Prof. Dr. Ralf Reski conducts basic research at the University of Freiburg. But this is not all the well-known plant biotechnologist does. He also wants his ideas to become concrete products. This is why he established Greenovation Biotech GmbH, a company which produces novel drugs in mosses. The company’s first moss-produced drug candidate – Moss-aGal – a recombinant form of human α-galactosidase, is now being tested in a phase I clinical trial.
Prof. Dr. Ralf Reski came up with the idea of producing more complex proteins using moss cells during his university studies when his supervisor asked him to develop a DFG project proposal for a biotechnology research training centre. The research programme was approved and at the end of the six-year funding phase, the researchers had produced the first moss-produced human protein.
Bryotechnology – mosses are scientifically classified as bryophytes – remained one of Reski's favourite research areas, even after he was appointed Chair for Plant Biotechnology at the University of Freiburg. In 1999, Reski and cell biologist Prof. Dr. Gunther Neuhaus jointly established Greenovation Biotech GmbH. According to Reski, the two researchers decided to set up their own company because they were doing research that was relevant for practical application. Reski comments: “My department conducts excellent basic biotechnological research in plants, but taking research findings to practical application is something that cannot be done at a university. We needed to set up a company for this particular purpose. We were also hoping that our ideas would eventually have clinical application potential, from moss to humans, so to speak.”
Back then, the young biotech company started off with a broad range of ideas. But the founders soon realised that they had to focus on a single aspect if they wanted to succeed. Nowadays, Greenovation develops novel therapeutics for treating rare diseases. The drugs are produced in moss cells that are grown in large biorectors. This platform is called BryoTechnology, a technology that was developed for the purpose of producing human glycoproteins on the large scale.
In autumn 2015, the company was given the go-ahead for a phase I clinical trial with the first moss-produced drug candidate. It is successes like these that, in Reski's opinion, bear out the decision to set up a company. “This is a quality label for me as scientist,” Reski says. “The clinical study was approved by the Federal Institute for Drugs and Medical Devices BfArM because the production system was considered safe and the data were excellent. Receiving this go-ahead was fantastic. I am first and foremost a professor, and my job is carrying out research. But as a co-owner of Greenovation, I still have a small share in the company and am also a member of the company’s scientific advisory board. I also believe that there should be a clear distinction between the university department and the company. This is very important for me.”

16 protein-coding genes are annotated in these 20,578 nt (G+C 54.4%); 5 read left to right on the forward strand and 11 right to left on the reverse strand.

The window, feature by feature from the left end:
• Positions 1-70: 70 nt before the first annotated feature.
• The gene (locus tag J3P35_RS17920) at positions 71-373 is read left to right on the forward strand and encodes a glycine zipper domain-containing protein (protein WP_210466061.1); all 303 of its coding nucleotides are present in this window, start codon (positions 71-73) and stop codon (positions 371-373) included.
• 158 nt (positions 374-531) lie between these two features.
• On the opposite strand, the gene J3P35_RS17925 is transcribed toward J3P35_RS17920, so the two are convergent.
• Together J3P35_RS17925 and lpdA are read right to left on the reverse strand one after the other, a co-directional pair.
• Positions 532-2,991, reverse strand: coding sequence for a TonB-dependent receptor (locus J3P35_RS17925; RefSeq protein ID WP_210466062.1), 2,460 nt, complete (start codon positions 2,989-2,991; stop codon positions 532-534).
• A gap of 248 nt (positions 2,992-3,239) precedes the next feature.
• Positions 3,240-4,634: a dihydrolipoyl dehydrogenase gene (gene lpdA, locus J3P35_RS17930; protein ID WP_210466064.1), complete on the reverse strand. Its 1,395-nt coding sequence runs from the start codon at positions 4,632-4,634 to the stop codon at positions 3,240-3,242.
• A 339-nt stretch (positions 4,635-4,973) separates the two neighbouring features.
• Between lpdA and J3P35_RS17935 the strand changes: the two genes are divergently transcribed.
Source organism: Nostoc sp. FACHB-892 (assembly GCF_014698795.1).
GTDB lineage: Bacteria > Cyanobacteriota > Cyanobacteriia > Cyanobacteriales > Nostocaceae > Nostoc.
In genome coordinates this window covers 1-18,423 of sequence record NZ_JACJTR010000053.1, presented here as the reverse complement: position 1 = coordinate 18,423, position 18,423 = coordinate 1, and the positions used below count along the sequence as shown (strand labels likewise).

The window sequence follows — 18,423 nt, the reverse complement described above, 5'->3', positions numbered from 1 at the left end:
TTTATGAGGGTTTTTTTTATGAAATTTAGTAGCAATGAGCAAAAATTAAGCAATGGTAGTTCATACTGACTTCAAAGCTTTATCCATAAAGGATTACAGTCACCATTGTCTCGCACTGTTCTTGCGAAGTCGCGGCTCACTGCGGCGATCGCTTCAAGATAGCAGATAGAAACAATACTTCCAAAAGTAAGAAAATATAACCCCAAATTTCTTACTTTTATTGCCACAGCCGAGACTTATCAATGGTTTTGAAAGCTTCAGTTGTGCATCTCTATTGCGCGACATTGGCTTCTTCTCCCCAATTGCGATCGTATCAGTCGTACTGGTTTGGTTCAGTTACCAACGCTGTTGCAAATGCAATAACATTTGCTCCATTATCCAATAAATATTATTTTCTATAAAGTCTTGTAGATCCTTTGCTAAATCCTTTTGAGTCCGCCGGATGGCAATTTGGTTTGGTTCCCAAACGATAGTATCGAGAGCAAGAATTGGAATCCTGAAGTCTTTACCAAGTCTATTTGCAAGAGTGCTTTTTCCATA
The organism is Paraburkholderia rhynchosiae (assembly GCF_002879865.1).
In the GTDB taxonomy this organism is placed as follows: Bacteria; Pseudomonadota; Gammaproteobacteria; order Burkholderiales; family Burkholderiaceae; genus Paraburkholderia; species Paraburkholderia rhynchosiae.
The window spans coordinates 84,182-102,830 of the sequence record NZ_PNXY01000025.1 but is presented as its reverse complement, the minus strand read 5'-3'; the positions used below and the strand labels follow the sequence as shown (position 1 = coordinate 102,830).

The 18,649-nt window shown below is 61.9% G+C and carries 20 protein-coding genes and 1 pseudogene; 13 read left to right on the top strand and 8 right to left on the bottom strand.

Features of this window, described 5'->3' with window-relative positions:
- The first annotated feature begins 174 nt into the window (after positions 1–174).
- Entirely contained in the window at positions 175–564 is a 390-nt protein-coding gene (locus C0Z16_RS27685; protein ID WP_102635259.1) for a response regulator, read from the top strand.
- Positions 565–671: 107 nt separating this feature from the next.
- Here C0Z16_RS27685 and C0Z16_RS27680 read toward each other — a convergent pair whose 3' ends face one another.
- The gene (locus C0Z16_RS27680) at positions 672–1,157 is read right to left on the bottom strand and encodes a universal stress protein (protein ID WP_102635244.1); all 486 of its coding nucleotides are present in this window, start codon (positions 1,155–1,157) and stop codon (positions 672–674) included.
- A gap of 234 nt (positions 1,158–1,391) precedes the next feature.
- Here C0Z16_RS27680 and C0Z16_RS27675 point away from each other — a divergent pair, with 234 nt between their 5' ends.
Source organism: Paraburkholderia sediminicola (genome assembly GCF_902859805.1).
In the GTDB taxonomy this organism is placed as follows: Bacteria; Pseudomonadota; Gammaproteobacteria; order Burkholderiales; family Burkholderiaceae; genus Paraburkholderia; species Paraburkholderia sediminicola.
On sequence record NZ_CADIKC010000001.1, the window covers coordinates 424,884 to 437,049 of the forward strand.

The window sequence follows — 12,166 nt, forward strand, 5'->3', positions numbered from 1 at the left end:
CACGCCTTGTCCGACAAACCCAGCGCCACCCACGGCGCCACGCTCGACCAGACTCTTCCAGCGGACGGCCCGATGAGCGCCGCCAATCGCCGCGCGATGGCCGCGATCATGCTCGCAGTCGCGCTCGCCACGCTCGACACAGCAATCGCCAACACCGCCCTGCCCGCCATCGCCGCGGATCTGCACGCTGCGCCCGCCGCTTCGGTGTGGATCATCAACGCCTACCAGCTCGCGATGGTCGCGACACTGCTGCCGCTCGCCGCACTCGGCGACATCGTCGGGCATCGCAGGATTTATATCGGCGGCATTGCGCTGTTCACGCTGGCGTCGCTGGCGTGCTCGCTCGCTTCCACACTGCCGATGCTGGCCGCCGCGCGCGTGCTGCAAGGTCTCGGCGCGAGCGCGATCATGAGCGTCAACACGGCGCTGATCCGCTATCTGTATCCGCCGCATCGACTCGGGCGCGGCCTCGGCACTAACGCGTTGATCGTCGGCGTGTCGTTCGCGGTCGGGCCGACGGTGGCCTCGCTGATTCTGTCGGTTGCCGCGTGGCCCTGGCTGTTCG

Reski does no longer come to Greenovation every day. However, his department and the company are working together on a number of cooperative projects. The company’s most successful product so far is Moss-aGal, a recombinant form of the human α-galactosidase enzyme, which is currently being tested in a clinical trial. The protein has been developed as an enzyme replacement therapy for patients with Fabry disease, a genetic lysosomal storage disorder. “The enzyme already exists on the market, but is produced with animal cells, which has the disadvantage that the glycosylation pattern of the proteins can be very heterogeneous,” says Reski. “We are hoping that Moss-aGal will have a much better effect.”
Reski’s department and Greenovation have successfully developed another drug candidate called Moss-FH. It is a recombinant protein that is very similar to the factor H of the human complement system and intended as a therapeutic agent for atypical haemolytic uraemic syndrome (aHUS), a rare life-threatening disease that restricts the blood flow of organs, and permanently damages them.